Rock with at least one cup mark 310m east of Cawder Hall Farm

Overview

Heritage Category: Scheduled Monument

List Entry Number: 1015090

Date first listed: 30-Aug-1996

Map

Ordnance survey map of Rock with at least one cup mark 310m east of Cawder Hall Farm
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Location

The building or site itself may lie within the boundary of more than one authority.

County: North Yorkshire

District: Craven (District Authority)

Parish: Skipton

National Grid Reference: SE 00076 50313

Summary

Legacy Record - This information may be included in the List Entry Details.

Reasons for Designation

Prehistoric rock art is found on natural rock outcrops in many areas of upland Britain. It is especially common in the north of England in Northumberland, Durham and North and West Yorkshire. The most common form of decoration is the `cup and ring' marking where expanses of small cup-like hollows are pecked into the surface of the rock. These cups may be surrounded by one or more `rings'. Single pecked lines extending from the cup through the `rings' may also exist, providing the design with a `tail'. Other shapes and patterns also occur, but are less frequent. Carvings may occur singly, in small groups, or may cover extensive areas of rock surface. They date to the Late Neolithic and Bronze Age periods (2800-c.500 BC) and provide one of our most important insights into prehistoric `art'. The exact meaning of the designs remains unknown, but they may be interpreted as sacred or religious symbols. Frequently they are found close to contemporary burial monuments and the symbols are also found on portable stones placed directly next to burials or incorporated in burial mounds. Around 800 examples of prehistoric rock-art have been recorded in England. This is unlikely to be a realistic reflection of the number carved in prehistory. Many will have been overgrown or destroyed in activities such as quarrying. All positively identified prehistoric rock art sites exhibiting a significant group of designs will normally be identified as nationally important.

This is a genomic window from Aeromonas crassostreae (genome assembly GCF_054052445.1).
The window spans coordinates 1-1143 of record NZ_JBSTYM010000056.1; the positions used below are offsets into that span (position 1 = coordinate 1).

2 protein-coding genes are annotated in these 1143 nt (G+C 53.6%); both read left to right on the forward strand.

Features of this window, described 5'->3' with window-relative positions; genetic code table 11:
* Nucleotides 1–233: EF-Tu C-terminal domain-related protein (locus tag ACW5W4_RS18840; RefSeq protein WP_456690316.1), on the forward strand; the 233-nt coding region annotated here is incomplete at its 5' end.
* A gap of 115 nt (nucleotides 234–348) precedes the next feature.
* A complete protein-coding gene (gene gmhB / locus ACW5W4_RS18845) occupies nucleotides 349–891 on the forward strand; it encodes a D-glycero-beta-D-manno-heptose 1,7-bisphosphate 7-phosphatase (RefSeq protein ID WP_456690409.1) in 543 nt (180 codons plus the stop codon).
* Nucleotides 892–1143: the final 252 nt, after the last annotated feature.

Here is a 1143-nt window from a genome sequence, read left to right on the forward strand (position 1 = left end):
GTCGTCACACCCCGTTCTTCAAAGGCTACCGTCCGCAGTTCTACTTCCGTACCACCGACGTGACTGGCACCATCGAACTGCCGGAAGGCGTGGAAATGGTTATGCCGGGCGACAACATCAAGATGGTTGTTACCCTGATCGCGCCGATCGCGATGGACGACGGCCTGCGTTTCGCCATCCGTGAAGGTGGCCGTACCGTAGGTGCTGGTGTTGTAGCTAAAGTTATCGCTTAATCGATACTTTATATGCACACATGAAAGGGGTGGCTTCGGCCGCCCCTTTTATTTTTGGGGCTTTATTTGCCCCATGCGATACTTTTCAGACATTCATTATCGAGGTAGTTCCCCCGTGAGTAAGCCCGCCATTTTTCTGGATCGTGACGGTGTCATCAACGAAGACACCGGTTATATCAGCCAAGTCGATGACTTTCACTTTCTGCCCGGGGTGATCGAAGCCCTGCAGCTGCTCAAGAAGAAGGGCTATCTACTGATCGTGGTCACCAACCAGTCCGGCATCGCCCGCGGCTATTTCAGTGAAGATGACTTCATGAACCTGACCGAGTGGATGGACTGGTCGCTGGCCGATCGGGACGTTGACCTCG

The carving on this rock survives well and forms an important part of the prehistoric landscape of the Skipton area, being amongst an outlying group from the main concentration of carved rocks on Rombalds Moor, to the south east.

History

Legacy Record - This information may be included in the List Entry Details.

Details

The monument includes a carved gritstone rock, 2m x 0.7m x 0.7m. It is situated near Skipton, east of Cawder Hall Farm. It is on the south east side of the track at the base of the ridge north of Cawder Gill, c.30m east of the wall corner where the wall zigzags and a stream runs underneath. An accurate National Grid Reference is SE 00075 50317. The carving consists of one large deep cup, and three other less regular hollows. The surface of the track is excluded from the scheduling, but the ground beneath is included.

MAP EXTRACT The site of the monument is shown on the attached map extract. It includes a 2 metre boundary around the archaeological features, considered to be essential for the monument's support and preservation.

Legacy

The contents of this record have been generated from a legacy data system.

Legacy System number: 29142

Legacy System: RSM

Sources

Books and journals
Hedges, J D (ed), The Carved Rocks on Rombalds Moor, (1986), 117

End of official listing